Now's the time for Mars in a telescope! It's 15.1 arcseconds wide this week and into next week, its largest apparent diameter until 2016. See the telescopic Mars map and observing guide in the March Sky & Telescope, page 50. Use our Mars Profiler to find which side of the planet will be facing you when you plan to observe it.

Jupiter (magnitude –2.1, in Gemini) shines even brighter than Mars, in the high southwest in twilight. It sinks westward through the evening and sets around 2 a.m. In a telescope it has shrunk to 37″ across its equator. See Jupiter: Big, Bright, and Beautiful.

Saturn (magnitude +0.2, in the center of Libra) rises around 9 or 10 p.m. and is highest in the south around 3 a.m. By then it's far left of Mars, and half as far to the upper right of Antares.

Uranus and Neptune are still buried in the glow of sunrise.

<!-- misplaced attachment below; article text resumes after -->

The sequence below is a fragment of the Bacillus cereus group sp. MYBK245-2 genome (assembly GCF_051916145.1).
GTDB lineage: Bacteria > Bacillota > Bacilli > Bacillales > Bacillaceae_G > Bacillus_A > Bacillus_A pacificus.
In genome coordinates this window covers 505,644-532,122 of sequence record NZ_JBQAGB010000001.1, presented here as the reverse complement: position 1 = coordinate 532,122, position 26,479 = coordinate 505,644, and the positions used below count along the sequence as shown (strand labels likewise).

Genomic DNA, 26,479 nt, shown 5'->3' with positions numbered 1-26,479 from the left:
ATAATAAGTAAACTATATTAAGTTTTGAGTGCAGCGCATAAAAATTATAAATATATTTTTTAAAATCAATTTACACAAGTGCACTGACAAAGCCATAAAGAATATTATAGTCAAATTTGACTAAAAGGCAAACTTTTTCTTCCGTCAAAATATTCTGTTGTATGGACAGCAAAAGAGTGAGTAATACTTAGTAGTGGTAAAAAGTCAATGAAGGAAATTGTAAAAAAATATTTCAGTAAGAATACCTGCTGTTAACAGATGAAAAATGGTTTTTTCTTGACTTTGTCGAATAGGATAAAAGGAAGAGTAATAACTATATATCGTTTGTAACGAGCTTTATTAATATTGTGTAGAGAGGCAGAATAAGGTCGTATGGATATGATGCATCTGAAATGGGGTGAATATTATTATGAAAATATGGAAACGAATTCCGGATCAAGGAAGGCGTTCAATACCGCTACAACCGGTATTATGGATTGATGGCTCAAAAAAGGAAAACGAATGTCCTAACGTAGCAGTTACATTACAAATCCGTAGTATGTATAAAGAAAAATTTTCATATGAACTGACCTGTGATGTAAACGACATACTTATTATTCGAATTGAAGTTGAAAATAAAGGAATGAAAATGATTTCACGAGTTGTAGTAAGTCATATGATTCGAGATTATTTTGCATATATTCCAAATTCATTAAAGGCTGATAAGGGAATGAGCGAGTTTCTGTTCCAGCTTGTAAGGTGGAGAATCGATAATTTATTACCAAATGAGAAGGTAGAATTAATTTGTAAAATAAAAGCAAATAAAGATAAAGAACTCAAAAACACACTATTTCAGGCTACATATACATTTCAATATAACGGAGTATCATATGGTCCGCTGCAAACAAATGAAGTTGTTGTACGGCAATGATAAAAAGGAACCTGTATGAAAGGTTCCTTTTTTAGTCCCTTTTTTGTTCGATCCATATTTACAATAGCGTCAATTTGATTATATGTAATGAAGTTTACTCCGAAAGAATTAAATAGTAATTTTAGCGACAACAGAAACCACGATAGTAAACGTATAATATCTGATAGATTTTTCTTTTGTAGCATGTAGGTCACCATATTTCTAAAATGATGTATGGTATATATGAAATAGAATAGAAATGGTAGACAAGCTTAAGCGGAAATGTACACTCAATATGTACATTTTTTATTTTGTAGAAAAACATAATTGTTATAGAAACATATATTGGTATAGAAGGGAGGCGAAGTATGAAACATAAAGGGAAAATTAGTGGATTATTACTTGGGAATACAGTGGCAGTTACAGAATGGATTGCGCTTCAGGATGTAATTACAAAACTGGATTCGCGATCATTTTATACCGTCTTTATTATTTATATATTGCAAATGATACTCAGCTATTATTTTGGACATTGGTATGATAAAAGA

Like This Week's Sky at a Glance? Watch our SkyWeek TV short.

"We may be little guys, but we don’t think small. It’s the courage of questions, of grasping our true circumstances, and not pretending we are at the center of it all, that is adulthood."
— Ann Druyan, 2014. The remade Cosmos series continues on Sunday nights. Watch online anytime.

All descriptions that relate to your horizon — including the words up, down, right, and left — are written for the world's mid-northern latitudes. Descriptions that also depend on longitude (mainly Moon positions) are for North America.

Eastern Daylight Time (EDT) is Universal Time (UT, UTC, or GMT) minus 4 hours.


Image of David-Flock


April 18, 2014 at 12:39 am

4/17/14 - My 2 kids got to see 2 of the Ganymede events tonight. My 13 year old son watched Ganymede emerge from behind Jupiter. Then
my 8 year old daughter witnessed Ganymede being eclipsed by Jupiter's shadow. Thanks to S&T for an enjoyable family evening with the
telescope !